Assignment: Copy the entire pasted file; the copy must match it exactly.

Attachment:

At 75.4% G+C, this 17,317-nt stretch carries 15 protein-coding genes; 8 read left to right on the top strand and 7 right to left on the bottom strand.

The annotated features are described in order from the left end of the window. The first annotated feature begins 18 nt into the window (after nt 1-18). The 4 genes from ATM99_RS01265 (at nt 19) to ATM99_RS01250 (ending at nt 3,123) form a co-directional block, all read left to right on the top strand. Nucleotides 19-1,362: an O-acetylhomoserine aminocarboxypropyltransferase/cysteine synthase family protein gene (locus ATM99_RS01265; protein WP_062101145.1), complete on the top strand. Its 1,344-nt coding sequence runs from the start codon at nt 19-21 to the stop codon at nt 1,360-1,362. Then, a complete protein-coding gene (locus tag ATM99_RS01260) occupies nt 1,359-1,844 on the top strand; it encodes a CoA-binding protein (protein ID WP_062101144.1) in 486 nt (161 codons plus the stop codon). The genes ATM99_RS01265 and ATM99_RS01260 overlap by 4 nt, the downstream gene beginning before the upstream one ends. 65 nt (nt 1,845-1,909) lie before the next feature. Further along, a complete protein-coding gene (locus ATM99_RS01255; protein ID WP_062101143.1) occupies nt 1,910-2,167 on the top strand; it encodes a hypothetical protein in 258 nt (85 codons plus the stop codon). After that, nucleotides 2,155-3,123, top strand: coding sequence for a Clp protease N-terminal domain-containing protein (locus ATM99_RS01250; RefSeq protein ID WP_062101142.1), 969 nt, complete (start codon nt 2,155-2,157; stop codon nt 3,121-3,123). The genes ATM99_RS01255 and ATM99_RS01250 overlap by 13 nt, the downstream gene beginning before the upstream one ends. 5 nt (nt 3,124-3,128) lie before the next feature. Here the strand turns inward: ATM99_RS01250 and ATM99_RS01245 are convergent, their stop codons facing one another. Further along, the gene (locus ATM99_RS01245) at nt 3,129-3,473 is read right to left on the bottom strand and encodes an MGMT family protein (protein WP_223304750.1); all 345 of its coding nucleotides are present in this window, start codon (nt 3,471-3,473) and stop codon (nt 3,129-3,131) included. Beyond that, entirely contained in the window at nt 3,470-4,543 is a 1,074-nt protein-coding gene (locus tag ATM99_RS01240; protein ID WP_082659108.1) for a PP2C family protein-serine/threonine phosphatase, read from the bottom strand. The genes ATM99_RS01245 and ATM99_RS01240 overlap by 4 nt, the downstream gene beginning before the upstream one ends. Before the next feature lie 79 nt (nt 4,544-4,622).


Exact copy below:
At 75.4% G+C, this 17,317-nt stretch carries 15 protein-coding genes; 8 read left to right on the top strand and 7 right to left on the bottom strand.

The annotated features are described in order from the left end of the window. The first annotated feature begins 18 nt into the window (after nt 1-18). The 4 genes from ATM99_RS01265 (at nt 19) to ATM99_RS01250 (ending at nt 3,123) form a co-directional block, all read left to right on the top strand. Nucleotides 19-1,362: an O-acetylhomoserine aminocarboxypropyltransferase/cysteine synthase family protein gene (locus ATM99_RS01265; protein WP_062101145.1), complete on the top strand. Its 1,344-nt coding sequence runs from the start codon at nt 19-21 to the stop codon at nt 1,360-1,362. Then, a complete protein-coding gene (locus tag ATM99_RS01260) occupies nt 1,359-1,844 on the top strand; it encodes a CoA-binding protein (protein ID WP_062101144.1) in 486 nt (161 codons plus the stop codon). The genes ATM99_RS01265 and ATM99_RS01260 overlap by 4 nt, the downstream gene beginning before the upstream one ends. 65 nt (nt 1,845-1,909) lie before the next feature. Further along, a complete protein-coding gene (locus ATM99_RS01255; protein ID WP_062101143.1) occupies nt 1,910-2,167 on the top strand; it encodes a hypothetical protein in 258 nt (85 codons plus the stop codon). After that, nucleotides 2,155-3,123, top strand: coding sequence for a Clp protease N-terminal domain-containing protein (locus ATM99_RS01250; RefSeq protein ID WP_062101142.1), 969 nt, complete (start codon nt 2,155-2,157; stop codon nt 3,121-3,123). The genes ATM99_RS01255 and ATM99_RS01250 overlap by 13 nt, the downstream gene beginning before the upstream one ends. 5 nt (nt 3,124-3,128) lie before the next feature. Here the strand turns inward: ATM99_RS01250 and ATM99_RS01245 are convergent, their stop codons facing one another. Further along, the gene (locus ATM99_RS01245) at nt 3,129-3,473 is read right to left on the bottom strand and encodes an MGMT family protein (protein WP_223304750.1); all 345 of its coding nucleotides are present in this window, start codon (nt 3,471-3,473) and stop codon (nt 3,129-3,131) included. Beyond that, entirely contained in the window at nt 3,470-4,543 is a 1,074-nt protein-coding gene (locus tag ATM99_RS01240; protein ID WP_082659108.1) for a PP2C family protein-serine/threonine phosphatase, read from the bottom strand. The genes ATM99_RS01245 and ATM99_RS01240 overlap by 4 nt, the downstream gene beginning before the upstream one ends. Before the next feature lie 79 nt (nt 4,544-4,622).